The multiple mechanisms that motivate us to eat work well for survival when food is hard to find and access. However, our modern world has evolved. How we grow and find food and the quality and quantity of food we eat have changed. The discord between our modern world and our biological design is having an impact on our waistline – currently 65% of the U.S. population is overweight or obese.
If we are to make headway with our weight loss efforts, we, too, must adapt and not be foiled by our biology. It may not feel natural but neither is the modern world we live in.
Here are 5 tips to prevent overeating and help you with your weight loss journey:
- Schedule eating every 4 hrs – Prevent hunger cues.
- Start strong – Don’t forget breakfast – Imitate the successful. According to the national weight control registry, over 90% of those who successfully maintain their weight have breakfast every morning. You may not be hungry early in the morning but it will help with hunger downstream and ultimately help you with weight loss.
- Bulk up with protein and fiber – Women who ate 30% or 18% of their calories from protein were compared in a research study at Purdue University. The high protein eaters felt more satisfied and were less hungry. PYY, a hormone produced from the gut after ingesting protein, is responsible for turning off the hunger and stimulating the satiety centers in the brain. One review published in the Journal of the American Dietetic Association linked a high intake of fiber with lower body mass index and reduced risk of type 2 diabetes and heart disease.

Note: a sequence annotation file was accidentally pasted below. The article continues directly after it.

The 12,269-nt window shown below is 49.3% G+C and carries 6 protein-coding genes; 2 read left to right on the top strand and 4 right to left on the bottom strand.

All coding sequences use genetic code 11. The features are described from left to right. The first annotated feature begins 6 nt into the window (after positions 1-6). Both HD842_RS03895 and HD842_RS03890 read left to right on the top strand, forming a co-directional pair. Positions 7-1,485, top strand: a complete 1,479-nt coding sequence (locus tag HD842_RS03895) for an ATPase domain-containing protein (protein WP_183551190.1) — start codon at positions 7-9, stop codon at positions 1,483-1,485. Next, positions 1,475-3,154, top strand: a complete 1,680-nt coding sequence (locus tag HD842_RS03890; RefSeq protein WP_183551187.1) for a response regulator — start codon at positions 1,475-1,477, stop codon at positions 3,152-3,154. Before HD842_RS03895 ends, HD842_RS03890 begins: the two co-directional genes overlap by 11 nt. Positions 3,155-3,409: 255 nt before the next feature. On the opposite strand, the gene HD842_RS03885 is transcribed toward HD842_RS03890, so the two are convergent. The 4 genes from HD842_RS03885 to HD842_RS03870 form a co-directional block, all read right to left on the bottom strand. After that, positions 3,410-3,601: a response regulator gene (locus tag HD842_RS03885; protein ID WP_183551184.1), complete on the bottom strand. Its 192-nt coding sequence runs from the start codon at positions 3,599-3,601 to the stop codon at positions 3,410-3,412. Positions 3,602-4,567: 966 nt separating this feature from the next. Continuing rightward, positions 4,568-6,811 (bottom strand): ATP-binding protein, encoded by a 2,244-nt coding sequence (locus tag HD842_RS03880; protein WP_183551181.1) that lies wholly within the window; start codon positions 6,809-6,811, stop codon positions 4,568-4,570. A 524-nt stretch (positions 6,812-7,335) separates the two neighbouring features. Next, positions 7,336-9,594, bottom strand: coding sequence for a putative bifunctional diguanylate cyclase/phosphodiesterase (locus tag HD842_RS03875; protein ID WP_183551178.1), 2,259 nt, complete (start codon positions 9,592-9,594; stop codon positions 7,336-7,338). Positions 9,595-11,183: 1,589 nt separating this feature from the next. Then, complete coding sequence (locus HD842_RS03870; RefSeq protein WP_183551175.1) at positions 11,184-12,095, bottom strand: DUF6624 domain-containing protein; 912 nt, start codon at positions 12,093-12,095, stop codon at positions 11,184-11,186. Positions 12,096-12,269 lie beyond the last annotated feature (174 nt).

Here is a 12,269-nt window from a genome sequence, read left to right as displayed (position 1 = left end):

- Stay hydrated – Signals for thirst often get misinterpreted as hunger and trigger us to overeat. Reports suggest that 75% of Americans are chronically dehydrated. That’s a lot of people chronically triggered to overeat! Multiple randomized controlled studies support that drinking water throughout the day helps reduce overeating and was associated with an average weight loss of 4.4 pounds. Water also helps with weight maintenance.
- Ask yourself, “What am I hungry for?” – It may not be hunger for food or water. Sometimes we feel an uncomfortable sensation in our nervous system, and we are compelled to respond by taking action to resolve it – just like the thirst signals that we misinterpret as hunger. We may interpret the discomfort of anxiety, lack of purpose, or boredom as hunger because it feels unsettling. Redirect the hunger action away from eating towards something else, such as a sudoku puzzle. Sometimes the act of solving something, like a puzzle, closes the circuit, and allows us to feel resolved.